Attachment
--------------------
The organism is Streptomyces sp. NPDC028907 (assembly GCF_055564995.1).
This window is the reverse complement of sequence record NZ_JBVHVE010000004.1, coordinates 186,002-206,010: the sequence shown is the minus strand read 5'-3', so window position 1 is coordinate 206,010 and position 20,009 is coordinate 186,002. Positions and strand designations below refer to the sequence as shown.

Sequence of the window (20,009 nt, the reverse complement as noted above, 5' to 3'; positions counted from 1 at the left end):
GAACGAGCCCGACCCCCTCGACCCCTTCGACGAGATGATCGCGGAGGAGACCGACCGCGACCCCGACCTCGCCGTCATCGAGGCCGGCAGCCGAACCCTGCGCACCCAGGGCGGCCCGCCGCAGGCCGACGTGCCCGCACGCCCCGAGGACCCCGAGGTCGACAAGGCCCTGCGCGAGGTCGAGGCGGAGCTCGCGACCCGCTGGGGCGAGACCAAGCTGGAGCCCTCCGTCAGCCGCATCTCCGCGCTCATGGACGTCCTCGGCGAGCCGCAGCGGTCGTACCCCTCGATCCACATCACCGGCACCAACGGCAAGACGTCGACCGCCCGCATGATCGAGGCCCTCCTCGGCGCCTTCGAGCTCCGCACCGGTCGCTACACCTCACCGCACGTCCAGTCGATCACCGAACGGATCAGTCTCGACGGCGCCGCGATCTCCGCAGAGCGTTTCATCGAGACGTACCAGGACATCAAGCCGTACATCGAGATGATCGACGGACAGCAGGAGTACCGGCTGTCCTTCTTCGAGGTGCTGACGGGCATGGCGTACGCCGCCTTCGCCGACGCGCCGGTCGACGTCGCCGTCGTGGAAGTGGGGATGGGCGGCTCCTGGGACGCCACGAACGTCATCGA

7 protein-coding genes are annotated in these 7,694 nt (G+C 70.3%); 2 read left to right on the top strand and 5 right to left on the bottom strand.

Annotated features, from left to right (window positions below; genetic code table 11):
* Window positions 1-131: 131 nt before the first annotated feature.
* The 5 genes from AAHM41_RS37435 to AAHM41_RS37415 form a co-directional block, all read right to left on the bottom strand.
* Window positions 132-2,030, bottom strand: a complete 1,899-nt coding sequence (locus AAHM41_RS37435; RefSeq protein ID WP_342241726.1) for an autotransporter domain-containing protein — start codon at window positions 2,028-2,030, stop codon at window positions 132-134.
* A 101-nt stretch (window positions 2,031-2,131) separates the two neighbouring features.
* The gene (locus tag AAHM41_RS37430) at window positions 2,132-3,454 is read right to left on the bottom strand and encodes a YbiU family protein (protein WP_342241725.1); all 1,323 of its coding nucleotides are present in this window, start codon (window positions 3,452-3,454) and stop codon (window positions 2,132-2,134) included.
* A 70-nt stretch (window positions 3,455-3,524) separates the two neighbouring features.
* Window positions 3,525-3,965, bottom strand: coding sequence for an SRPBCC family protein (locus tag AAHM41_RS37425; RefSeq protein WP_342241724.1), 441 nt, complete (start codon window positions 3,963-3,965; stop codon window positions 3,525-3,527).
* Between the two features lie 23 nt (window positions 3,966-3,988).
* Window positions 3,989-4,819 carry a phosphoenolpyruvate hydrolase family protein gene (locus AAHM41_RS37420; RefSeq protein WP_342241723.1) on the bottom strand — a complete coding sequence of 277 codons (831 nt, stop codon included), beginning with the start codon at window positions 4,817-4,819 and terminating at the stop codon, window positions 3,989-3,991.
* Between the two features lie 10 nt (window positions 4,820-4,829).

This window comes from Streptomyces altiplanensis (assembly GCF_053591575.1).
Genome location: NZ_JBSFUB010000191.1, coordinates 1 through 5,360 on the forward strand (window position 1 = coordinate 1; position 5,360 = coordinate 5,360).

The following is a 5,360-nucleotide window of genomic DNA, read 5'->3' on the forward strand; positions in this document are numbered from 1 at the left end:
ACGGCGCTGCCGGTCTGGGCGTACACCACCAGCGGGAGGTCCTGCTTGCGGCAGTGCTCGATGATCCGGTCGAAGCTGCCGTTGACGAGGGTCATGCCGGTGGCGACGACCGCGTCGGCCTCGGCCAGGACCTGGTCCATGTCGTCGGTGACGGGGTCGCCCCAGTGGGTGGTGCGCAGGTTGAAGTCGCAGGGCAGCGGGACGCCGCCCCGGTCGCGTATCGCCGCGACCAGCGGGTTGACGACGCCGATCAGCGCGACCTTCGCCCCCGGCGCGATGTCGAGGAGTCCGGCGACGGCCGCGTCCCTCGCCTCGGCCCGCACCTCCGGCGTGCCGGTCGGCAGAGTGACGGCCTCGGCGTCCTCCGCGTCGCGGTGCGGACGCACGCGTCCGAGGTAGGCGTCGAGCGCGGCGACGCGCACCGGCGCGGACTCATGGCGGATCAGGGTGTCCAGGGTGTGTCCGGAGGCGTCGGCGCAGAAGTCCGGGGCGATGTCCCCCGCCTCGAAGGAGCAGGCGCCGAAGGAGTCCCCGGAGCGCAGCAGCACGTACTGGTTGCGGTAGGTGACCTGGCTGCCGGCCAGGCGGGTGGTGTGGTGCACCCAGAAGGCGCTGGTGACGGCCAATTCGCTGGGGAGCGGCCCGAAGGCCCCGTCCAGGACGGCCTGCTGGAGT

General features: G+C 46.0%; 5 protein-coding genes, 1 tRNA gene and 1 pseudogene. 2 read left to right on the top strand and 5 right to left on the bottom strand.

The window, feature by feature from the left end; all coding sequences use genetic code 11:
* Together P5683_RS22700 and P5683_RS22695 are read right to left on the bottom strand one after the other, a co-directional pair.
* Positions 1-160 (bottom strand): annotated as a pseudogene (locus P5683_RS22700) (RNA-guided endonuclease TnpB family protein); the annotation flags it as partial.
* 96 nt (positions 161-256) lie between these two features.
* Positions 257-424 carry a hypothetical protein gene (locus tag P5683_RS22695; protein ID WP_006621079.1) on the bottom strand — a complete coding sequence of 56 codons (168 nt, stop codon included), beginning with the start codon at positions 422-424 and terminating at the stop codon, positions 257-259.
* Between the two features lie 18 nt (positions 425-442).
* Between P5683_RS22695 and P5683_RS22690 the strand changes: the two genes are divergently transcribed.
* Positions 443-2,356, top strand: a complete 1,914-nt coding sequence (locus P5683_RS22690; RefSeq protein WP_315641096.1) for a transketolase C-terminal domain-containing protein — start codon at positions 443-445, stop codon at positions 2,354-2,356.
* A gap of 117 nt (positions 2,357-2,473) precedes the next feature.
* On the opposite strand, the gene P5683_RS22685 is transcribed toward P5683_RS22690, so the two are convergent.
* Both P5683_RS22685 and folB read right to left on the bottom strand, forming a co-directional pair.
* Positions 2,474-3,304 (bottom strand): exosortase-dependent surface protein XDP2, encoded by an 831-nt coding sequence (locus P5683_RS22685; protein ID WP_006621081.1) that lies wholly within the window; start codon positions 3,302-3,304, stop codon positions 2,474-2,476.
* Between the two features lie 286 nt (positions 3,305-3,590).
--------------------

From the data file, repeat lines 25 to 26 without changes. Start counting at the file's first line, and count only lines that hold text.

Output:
* 96 nt (positions 161-256) lie between these two features.
* Positions 257-424 carry a hypothetical protein gene (locus tag P5683_RS22695; protein ID WP_006621079.1) on the bottom strand — a complete coding sequence of 56 codons (168 nt, stop codon included), beginning with the start codon at positions 422-424 and terminating at the stop codon, positions 257-259.